l i n u x - u s e r s - g r o u p - o f - d a v i s
Next Meeting:
July 7: Social gathering
Next Installfest:
Latest News:
Jun. 14: June LUGOD meeting cancelled
Page last updated:
2002 Jun 21 12:52

The following is an archive of a post made to our 'vox-tech mailing list' by one of its subscribers.

Report this post as spam:

(Enter your email address)
Re: [vox-tech] preventing display of typed text?
[Date Prev][Date Next][Thread Prev][Thread Next][Date Index][Thread Index]

Re: [vox-tech] preventing display of typed text?

begin Ryan <ryan@mother.com> 
> On Friday 21 June 2002 07:03 am, Peter Jay Salzman wrote:
> > begin Ryan <ryan@mother.com>
> >
> > > On Thursday 20 June 2002 11:36 pm, Peter Jay Salzman wrote:
> > > > without checking, i've used 2 perl modules that might help:
> > > >
> > > > term which implements the advanced features that termcap provides like
> > > > underlining and boldfacing text
> > > >
> > > > ncurses which basically implements the C style ncurses library.
> > > >
> > > > i would imagine both modules allow you to do this.  in fact, i _know_
> > > > that C/ncurses has a function to block echo in raw mode.  i'm guessing
> > > > that perl/ncurses can do this too.
> > >
> > > I prefer a solution that is platform independant
> >
> > ryan, this is perl code.  what makes you think these modules aren't
> > platform independent?
> >
> > don't you think DOS has it's own terminal handling capabilities?
> I didn't think DOS had curses, and for some reason Term doesn't seem to want 
> to work. (I tried the bit of code from `perldoc -q password`, but perl 
> complains about the module not being in @INC, even though it is as far as I 
> can tell.)
> Can't locate loadable object for module Term::ReadKey in @INC (@INC contains: 
> /usr/lib/perl5/5.6.1/i386-linux /usr/lib/perl5/5.6.1 
> /usr/lib/perl5/site_perl/5.6.1/i386-linux /usr/lib/perl5/site_perl/5.6.1 
> /usr/lib/perl5/site_perl .) at ./passtest.pl line 3
> even though I installed it with CPAN, and it seems to be in the right place;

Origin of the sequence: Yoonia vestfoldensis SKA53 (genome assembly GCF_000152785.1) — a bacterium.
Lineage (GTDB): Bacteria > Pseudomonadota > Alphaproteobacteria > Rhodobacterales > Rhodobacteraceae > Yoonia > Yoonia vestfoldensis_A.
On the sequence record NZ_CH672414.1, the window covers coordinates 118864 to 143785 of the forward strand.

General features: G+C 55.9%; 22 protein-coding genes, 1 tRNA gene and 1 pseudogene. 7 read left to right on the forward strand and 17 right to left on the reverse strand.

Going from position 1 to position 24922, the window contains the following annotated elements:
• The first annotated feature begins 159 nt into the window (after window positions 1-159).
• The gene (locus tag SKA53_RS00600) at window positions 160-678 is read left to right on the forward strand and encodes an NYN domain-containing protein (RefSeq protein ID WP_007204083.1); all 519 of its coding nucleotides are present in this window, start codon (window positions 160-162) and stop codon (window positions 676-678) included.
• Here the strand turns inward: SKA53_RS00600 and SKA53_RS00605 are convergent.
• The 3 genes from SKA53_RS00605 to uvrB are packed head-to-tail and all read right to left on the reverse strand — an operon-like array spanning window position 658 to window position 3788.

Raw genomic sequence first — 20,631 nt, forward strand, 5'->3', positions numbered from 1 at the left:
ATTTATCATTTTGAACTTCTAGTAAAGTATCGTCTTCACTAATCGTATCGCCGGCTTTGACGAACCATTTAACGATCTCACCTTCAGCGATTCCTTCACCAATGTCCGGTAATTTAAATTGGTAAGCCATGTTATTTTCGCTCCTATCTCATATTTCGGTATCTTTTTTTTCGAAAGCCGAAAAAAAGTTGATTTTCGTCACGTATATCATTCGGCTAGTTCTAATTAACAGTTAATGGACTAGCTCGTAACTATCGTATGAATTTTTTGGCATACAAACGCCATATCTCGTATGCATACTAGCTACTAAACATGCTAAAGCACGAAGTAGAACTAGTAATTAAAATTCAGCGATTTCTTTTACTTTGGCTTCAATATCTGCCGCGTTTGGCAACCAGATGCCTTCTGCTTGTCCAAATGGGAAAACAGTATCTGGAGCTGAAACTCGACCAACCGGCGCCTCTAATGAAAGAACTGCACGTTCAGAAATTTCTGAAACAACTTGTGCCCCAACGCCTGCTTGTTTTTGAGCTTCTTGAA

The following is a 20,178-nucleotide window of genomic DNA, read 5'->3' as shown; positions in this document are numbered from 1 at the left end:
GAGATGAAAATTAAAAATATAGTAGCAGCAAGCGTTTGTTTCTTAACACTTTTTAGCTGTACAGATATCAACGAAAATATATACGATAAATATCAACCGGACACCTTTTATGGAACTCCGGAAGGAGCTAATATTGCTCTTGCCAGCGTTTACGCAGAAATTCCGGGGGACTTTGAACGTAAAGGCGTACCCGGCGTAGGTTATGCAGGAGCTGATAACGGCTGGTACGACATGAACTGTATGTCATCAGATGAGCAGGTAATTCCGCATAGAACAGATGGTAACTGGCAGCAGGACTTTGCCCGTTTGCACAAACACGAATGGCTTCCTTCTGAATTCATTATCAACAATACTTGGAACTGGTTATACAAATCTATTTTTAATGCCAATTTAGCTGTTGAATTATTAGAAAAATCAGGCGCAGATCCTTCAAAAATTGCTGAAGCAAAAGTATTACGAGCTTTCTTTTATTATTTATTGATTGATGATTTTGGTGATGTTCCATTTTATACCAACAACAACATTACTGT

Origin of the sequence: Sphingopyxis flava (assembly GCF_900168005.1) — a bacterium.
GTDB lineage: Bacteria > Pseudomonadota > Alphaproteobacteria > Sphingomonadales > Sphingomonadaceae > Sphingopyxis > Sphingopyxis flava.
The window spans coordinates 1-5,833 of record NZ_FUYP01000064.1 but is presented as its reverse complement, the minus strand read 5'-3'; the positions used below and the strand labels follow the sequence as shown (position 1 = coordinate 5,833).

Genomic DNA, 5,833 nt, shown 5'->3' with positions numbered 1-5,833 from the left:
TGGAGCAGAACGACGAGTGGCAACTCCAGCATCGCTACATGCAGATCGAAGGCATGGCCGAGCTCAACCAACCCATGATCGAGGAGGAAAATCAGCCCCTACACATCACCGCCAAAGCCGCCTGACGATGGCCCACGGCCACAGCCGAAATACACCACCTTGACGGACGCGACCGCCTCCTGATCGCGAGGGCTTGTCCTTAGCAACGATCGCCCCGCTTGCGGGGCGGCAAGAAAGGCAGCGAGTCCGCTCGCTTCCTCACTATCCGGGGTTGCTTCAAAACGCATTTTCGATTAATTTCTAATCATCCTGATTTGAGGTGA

> $ locate ReadKey.pm
> /usr/lib/perl5/site_perl/5.6.1/i386-linux/Term/ReadKey.pm
> Term::ReadKey sounds to be what I'm looking for, for perl, but it's not 
> working :(

i found exactly the same thing.

i don't have a windows machine to test it on conveniently, but according
to the docs, term:readkey works perfectly under windows.

the trick is that you want to set your terminal to "raw mode".  by
setting under raw mode, you have the option of printing what the person
types or not.

you can go back and forth between raw and cooked mode.  just remember to
flush the buffer before going back to cooked mode.

> > ps- for bash, look at tput.
> Mark's sugguestion of stty helped (it works fine), however, I couldn't find 
> the needed option for tput in the manpage.

tput queries the termcap database and give you the control sequence to
do terminal handling stuff.

tput is a "platform independent" way of getting at terminal
functionality like bold, highlight, mode, etc.   but not "platform
independent" the way you want it.   here, platform independence means
"this will make text bold no matter what kind of terminal you're on".

of course, i don't think that windows and powerpc's have an
/etc/termcap.   although maybe cygwin provides such a thing (i've never
used cygwin).  at this point, you have one foot in "platform

> A bit of searching also turned up the escape sequeace '^]]&dS' which works, 
> and seems to turn back off after '^]&' but I have no idea where this will and 
> will not work. :/

it's unique for a given terminal type.

ryan, there are two things going on here:

   * platform independence with respect to terminal type
   * platform independence with respect to operating system

by using a perl interface, you kill both animals with one stone.  you
can use your magic string, but just realize that it won't work for
someone on, say, a wyse terminal.  you can most likely get away with
vt100 emulation since most things understand vt100 these days.

on the other hand, you can use bash's tput utility, but now you're
limiting yourself to platforms that have bash.

since perl is pretty standard on loads of platforms, it's your best bet.

vox-tech mailing list

LUGOD Group on LinkedIn
Sign up for LUGOD event announcements
Your email address:
LUGOD Group on Facebook
'Like' LUGOD on Facebook:

Hosting provided by:
Sunset Systems
Sunset Systems offers preconfigured Linux systems, remote system administration and custom software development.

LUGOD: Linux Users' Group of Davis
PO Box 2082, Davis, CA 95617
Contact Us

LUGOD is a 501(c)7 non-profit organization
based in Davis, California
and serving the Sacramento area.
"Linux" is a trademark of Linus Torvalds.

Sponsored in part by:
Sunset Systems
Who graciously hosts our website & mailing lists!